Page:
Knock through on Timber Frame house

Discussion in 'Building' started by jimjones235, 2 Aug 2017.

  1. jimjones235

    jimjones235

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    Hi, We're currently looking at buying a timber frame house (one of the mass produced Persimmon type homes built approx 10 years ago) - I'm presuming it's timber frame (ie sip panel) construction as that seems to be the way the big builders have worked for the last 10 years. Currently there is a small kitchen and we'd be wanting to knock that through to the lounge, if the house was traditional masonary construction it would probably be a easy process (I'd guess the joists run crossways and the wall we're thinking of removing would run parallel and with no wall directly above) and would just be a case of removing the stud partition wall.

    In the timber frame world does this suddenly get more complicated?

    We'd also consider removing part of the wall between the kitchen and hallway (this runs at 90 degrees to the other wall we're thinking of taking out), as this runs across the joists and has a stairway infront, I'd guess this has a higher chance of being structural (because it might be supporting the joists which don't make contact with the outer wall because of the stairway) or would the stairway be supported by the full length joists either sides? or self supporting off the newel posts?

    As a side note, when (if) we buy the house we'd get a structural engineer to come and assess the situation, but obviously we can't really do that until the purchase goes through, so we're just trying to get the lay of the land up front.
     
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  3. ^woody^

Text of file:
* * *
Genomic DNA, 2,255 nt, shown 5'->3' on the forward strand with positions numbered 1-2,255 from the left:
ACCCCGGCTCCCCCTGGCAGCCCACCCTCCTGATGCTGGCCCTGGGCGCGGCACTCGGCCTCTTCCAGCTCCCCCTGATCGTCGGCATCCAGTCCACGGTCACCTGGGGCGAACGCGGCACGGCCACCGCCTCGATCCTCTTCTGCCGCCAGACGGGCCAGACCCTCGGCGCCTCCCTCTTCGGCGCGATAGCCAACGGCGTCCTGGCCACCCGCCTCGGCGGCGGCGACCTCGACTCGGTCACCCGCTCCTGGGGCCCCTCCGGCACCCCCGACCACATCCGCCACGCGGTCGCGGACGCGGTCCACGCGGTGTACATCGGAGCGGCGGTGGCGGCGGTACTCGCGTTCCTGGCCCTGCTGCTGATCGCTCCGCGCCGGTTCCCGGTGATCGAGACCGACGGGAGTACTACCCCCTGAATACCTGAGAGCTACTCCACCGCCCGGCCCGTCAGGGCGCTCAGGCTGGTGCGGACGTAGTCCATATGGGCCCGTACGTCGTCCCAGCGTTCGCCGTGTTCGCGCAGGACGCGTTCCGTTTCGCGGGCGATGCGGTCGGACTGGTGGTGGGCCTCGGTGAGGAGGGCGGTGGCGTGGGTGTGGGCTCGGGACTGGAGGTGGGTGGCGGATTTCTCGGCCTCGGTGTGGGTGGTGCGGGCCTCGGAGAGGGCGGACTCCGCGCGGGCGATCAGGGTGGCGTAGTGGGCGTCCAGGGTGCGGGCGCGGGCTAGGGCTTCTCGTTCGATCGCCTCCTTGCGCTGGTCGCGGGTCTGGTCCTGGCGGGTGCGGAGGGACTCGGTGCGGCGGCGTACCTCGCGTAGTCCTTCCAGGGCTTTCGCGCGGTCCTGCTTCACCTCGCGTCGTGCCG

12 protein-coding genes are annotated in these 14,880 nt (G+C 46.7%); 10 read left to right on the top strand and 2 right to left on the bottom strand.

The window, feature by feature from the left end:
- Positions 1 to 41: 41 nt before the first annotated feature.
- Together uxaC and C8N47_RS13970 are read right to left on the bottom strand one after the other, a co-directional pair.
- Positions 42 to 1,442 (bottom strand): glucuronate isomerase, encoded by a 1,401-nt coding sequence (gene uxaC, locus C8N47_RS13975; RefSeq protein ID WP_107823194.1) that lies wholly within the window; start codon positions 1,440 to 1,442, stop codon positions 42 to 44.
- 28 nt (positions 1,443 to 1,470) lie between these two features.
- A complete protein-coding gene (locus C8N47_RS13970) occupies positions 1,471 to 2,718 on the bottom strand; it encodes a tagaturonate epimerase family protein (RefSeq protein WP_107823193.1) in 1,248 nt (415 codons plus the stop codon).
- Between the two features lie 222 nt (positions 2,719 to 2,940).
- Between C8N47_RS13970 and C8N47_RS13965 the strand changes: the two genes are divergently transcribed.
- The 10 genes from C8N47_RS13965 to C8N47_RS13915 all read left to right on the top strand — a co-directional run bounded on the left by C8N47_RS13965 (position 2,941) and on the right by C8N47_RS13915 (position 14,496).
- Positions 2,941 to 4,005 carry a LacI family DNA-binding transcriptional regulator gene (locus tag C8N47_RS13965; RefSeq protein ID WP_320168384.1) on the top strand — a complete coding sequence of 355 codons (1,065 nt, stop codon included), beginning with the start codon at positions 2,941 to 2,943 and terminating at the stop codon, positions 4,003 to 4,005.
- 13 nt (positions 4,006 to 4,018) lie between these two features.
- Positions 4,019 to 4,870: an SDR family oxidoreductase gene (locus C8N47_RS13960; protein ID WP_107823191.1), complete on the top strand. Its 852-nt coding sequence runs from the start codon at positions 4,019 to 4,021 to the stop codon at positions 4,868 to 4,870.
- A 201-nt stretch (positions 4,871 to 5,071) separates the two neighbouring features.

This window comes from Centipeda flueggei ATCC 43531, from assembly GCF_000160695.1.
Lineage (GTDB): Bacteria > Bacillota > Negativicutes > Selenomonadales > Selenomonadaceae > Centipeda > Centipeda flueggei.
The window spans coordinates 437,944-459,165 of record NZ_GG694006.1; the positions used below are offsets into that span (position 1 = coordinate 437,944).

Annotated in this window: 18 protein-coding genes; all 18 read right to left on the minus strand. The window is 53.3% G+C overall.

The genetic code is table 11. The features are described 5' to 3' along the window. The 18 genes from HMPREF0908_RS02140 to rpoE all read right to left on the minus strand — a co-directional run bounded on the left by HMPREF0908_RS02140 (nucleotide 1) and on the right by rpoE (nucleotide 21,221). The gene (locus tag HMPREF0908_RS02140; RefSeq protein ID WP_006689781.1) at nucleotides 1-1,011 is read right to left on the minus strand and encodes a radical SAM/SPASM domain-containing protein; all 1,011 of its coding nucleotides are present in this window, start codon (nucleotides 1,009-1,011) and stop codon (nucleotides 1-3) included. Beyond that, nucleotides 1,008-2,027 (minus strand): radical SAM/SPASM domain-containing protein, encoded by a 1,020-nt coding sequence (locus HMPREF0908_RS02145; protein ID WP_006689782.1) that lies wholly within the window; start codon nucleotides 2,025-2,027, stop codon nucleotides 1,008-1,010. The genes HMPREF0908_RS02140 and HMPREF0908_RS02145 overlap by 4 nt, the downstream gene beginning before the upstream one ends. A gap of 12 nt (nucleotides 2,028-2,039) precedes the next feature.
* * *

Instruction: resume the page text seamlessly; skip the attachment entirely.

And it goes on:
^woody^

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    Timber frame and SIP are different.

    Internal walls may or may not be supporting the floor, it's difficult to say, and no one not even an engineer will be able to tell just by looking at it. It will need some opening up.

    The problem with removing supporting walls in timber framed houses, is the limited potential to place beams where you need them to be. Not impossible, but not easy, and it takes a proper look and design before a builder is let loose on it.
     
  4. bernardgreen

    bernardgreen

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    As Woody said there is a lot of difference between frame and slab ( SIP ) construction.

    In a post and beam construction few walls are structual ( load bearing ) and can be moved / removed freely. Some of the walls provide diagonal bracing to the frame but these are normally the external walls.

    In a slab construction most of the walls are load bearing and cannot be removed without adding structural supports, ( posts and beams ) to take the weight that the wall was supporting.
     
  5. stuart45

    stuart45

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    Persimmon build a lot of Traditional houses as well as timber framed.
     
  6. bobsuerita

    bobsuerita

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    get somone to take a look
    it will be a space 4 house now owned by persimmon
    all internal walls are site contructed in timber or believe or not also metal
    you may be able to contact space4 they will still have the designs for that house type and advise you
     
  7. noseall

    noseall

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    It can be more difficult to remove timber frame elements than it can to remove masonry counterparts, yes.

    Invest in a reciprocating saw and some good (Bosch) bow saw type blades. The ply sheathing is usually fixed with ring-shank nails and is nigh on impossible to remove. The upright studs rarely fall where you want your opening jambs to be. I'd much sooner remove block-work.
     
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    DIYnot Local

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